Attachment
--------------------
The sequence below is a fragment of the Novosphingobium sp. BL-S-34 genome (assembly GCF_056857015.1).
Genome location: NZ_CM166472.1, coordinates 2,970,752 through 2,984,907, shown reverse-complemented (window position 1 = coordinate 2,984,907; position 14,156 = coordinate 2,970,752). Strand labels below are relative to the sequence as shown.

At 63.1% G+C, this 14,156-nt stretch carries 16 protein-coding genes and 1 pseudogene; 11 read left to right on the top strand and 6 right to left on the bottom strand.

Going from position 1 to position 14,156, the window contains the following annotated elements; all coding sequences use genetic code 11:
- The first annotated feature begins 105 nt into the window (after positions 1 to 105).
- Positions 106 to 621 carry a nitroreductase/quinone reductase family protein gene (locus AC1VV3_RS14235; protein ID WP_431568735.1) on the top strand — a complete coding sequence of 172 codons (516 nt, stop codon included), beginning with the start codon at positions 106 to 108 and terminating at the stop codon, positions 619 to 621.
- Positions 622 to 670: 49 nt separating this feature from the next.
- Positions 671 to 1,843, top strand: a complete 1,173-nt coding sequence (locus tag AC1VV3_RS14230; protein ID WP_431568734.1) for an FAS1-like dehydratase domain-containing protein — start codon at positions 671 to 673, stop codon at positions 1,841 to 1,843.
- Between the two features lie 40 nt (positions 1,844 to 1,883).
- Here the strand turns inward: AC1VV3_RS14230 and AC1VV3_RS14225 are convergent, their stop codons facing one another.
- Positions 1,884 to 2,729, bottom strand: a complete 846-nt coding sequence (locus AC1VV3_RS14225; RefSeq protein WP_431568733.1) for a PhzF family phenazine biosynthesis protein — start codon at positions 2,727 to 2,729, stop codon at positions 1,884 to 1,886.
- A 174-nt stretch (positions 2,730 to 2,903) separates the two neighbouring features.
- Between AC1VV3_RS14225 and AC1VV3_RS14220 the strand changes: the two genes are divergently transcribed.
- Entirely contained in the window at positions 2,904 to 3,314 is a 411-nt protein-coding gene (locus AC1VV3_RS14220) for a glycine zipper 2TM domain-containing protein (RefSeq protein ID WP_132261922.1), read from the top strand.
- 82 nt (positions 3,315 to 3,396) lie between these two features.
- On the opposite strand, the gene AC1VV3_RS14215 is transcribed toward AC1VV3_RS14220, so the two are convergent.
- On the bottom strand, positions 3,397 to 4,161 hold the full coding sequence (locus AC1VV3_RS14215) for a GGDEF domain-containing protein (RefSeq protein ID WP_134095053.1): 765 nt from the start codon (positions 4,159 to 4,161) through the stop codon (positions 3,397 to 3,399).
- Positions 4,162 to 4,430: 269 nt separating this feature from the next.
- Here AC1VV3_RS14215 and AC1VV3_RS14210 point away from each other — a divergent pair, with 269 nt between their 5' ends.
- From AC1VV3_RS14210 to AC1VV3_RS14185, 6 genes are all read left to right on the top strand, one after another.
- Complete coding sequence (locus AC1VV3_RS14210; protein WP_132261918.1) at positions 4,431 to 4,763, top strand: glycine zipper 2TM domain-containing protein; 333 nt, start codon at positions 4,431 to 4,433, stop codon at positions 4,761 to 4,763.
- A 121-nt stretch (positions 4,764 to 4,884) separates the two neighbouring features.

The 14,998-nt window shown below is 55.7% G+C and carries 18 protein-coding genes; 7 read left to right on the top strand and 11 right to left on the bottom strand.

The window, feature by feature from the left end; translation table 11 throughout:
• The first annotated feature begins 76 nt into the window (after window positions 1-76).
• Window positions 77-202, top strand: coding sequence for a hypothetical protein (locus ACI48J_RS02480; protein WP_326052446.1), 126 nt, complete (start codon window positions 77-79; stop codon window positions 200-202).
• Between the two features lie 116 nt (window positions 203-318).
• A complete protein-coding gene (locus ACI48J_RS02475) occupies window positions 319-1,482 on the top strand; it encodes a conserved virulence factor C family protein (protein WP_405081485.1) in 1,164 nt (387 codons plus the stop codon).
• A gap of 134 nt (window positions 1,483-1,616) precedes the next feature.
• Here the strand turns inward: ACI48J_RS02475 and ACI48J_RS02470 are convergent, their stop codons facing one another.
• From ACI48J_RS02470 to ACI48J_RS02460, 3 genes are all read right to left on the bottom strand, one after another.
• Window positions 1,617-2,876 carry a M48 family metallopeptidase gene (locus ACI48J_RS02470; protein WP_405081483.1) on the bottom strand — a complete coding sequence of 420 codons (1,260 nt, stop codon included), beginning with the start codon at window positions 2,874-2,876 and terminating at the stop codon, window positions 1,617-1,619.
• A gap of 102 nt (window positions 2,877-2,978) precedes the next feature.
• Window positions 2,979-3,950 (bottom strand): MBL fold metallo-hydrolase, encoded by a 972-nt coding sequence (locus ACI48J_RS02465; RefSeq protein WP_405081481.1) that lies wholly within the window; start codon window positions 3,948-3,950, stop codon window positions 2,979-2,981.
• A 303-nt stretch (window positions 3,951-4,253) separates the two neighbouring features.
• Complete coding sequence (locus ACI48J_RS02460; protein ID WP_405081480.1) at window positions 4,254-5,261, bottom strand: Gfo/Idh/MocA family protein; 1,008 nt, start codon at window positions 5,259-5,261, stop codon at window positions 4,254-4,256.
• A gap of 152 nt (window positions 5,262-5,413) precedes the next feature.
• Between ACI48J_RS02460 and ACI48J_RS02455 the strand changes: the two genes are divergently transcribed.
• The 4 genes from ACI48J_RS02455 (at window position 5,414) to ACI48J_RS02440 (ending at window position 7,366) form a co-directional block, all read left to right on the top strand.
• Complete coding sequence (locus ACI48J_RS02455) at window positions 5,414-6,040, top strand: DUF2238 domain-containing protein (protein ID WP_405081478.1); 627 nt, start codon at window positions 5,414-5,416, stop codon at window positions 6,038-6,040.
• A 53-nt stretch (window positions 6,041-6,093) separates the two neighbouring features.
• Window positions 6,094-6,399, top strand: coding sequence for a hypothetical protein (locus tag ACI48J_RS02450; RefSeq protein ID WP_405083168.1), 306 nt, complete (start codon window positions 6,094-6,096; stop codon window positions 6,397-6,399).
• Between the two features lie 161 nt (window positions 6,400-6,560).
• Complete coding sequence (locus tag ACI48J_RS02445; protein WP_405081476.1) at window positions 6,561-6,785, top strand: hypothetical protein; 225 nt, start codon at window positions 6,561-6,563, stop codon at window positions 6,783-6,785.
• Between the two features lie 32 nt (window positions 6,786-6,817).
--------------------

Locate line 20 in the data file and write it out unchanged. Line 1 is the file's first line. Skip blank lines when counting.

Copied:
- From AC1VV3_RS14210 to AC1VV3_RS14185, 6 genes are all read left to right on the top strand, one after another.